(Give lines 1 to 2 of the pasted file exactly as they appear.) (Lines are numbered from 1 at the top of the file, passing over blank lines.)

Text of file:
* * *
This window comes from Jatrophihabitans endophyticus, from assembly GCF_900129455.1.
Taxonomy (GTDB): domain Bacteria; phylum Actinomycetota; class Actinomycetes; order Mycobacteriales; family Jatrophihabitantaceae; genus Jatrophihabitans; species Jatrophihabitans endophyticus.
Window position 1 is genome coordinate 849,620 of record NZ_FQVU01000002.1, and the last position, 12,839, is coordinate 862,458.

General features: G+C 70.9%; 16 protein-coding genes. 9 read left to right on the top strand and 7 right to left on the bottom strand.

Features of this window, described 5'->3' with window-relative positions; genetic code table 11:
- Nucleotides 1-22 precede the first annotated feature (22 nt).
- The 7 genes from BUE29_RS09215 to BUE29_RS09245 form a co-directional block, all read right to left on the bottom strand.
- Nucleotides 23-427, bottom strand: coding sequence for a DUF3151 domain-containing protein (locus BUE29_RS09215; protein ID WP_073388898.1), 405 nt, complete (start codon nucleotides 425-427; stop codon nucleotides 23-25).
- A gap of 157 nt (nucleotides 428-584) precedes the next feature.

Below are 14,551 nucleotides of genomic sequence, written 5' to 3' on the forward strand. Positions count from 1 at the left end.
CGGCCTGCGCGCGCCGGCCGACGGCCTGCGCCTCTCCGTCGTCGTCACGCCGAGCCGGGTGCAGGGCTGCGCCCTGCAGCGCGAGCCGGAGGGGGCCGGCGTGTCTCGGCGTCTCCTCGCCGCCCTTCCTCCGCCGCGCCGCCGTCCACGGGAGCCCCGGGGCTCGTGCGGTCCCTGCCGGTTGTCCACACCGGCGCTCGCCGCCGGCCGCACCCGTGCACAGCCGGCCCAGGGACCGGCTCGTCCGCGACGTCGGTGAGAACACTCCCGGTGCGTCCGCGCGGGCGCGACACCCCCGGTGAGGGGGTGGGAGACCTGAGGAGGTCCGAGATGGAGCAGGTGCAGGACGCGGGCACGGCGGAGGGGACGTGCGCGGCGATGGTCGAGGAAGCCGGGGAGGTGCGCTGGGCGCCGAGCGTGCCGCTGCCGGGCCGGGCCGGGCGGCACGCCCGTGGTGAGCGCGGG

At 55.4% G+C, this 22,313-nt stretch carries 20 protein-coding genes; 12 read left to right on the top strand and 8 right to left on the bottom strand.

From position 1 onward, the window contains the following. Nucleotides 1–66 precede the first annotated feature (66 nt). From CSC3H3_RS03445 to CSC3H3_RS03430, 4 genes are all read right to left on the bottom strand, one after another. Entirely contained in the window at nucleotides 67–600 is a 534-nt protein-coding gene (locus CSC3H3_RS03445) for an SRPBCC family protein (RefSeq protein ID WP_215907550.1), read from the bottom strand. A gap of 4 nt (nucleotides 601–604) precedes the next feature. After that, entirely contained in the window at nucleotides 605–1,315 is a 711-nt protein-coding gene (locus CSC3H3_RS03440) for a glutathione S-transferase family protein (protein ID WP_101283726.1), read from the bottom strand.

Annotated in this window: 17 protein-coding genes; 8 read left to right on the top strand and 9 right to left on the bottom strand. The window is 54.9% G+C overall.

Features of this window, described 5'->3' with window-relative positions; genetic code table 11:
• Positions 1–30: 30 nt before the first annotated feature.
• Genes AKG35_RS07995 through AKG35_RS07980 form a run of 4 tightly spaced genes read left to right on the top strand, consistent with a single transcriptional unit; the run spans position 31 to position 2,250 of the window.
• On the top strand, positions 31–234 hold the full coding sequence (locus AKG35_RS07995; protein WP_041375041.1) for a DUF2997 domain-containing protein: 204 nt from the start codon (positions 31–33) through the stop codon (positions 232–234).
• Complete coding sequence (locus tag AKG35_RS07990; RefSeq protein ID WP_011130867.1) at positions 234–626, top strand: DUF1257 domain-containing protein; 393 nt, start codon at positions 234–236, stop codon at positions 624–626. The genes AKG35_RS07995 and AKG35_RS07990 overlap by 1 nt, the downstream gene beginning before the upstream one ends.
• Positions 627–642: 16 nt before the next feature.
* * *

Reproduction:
This window comes from Jatrophihabitans endophyticus, from assembly GCF_900129455.1.
Taxonomy (GTDB): domain Bacteria; phylum Actinomycetota; class Actinomycetes; order Mycobacteriales; family Jatrophihabitantaceae; genus Jatrophihabitans; species Jatrophihabitans endophyticus.